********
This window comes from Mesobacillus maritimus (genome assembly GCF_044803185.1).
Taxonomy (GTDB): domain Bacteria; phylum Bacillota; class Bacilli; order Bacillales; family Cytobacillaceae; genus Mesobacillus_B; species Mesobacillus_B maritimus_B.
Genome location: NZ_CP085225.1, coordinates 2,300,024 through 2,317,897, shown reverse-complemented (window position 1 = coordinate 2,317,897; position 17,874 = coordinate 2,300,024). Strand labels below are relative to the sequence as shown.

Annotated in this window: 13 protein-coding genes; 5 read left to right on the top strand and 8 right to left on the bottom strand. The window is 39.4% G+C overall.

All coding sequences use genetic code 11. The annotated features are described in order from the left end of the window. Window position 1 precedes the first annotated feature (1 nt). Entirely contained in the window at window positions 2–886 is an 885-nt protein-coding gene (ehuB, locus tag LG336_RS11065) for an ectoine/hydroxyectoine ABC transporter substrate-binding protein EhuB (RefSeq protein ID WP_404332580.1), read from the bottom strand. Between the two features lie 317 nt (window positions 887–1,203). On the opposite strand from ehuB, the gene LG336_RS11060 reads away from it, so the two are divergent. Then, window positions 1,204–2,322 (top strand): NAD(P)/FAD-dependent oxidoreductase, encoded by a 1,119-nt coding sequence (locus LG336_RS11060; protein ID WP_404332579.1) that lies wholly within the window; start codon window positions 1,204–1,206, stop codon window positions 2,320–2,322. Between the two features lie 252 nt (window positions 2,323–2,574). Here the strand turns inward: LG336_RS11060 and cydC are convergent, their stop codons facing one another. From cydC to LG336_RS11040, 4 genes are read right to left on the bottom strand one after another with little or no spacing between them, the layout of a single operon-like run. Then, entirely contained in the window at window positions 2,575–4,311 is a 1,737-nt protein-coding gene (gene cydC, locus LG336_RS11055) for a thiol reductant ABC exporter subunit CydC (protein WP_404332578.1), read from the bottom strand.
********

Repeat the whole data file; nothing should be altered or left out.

This window comes from Mesobacillus maritimus (genome assembly GCF_044803185.1).
Taxonomy (GTDB): domain Bacteria; phylum Bacillota; class Bacilli; order Bacillales; family Cytobacillaceae; genus Mesobacillus_B; species Mesobacillus_B maritimus_B.
Genome location: NZ_CP085225.1, coordinates 2,300,024 through 2,317,897, shown reverse-complemented (window position 1 = coordinate 2,317,897; position 17,874 = coordinate 2,300,024). Strand labels below are relative to the sequence as shown.

Annotated in this window: 13 protein-coding genes; 5 read left to right on the top strand and 8 right to left on the bottom strand. The window is 39.4% G+C overall.

All coding sequences use genetic code 11. The annotated features are described in order from the left end of the window. Window position 1 precedes the first annotated feature (1 nt). Entirely contained in the window at window positions 2–886 is an 885-nt protein-coding gene (ehuB, locus tag LG336_RS11065) for an ectoine/hydroxyectoine ABC transporter substrate-binding protein EhuB (RefSeq protein ID WP_404332580.1), read from the bottom strand. Between the two features lie 317 nt (window positions 887–1,203). On the opposite strand from ehuB, the gene LG336_RS11060 reads away from it, so the two are divergent. Then, window positions 1,204–2,322 (top strand): NAD(P)/FAD-dependent oxidoreductase, encoded by a 1,119-nt coding sequence (locus LG336_RS11060; protein ID WP_404332579.1) that lies wholly within the window; start codon window positions 1,204–1,206, stop codon window positions 2,320–2,322. Between the two features lie 252 nt (window positions 2,323–2,574). Here the strand turns inward: LG336_RS11060 and cydC are convergent, their stop codons facing one another. From cydC to LG336_RS11040, 4 genes are read right to left on the bottom strand one after another with little or no spacing between them, the layout of a single operon-like run. Then, entirely contained in the window at window positions 2,575–4,311 is a 1,737-nt protein-coding gene (gene cydC, locus LG336_RS11055) for a thiol reductant ABC exporter subunit CydC (protein WP_404332578.1), read from the bottom strand.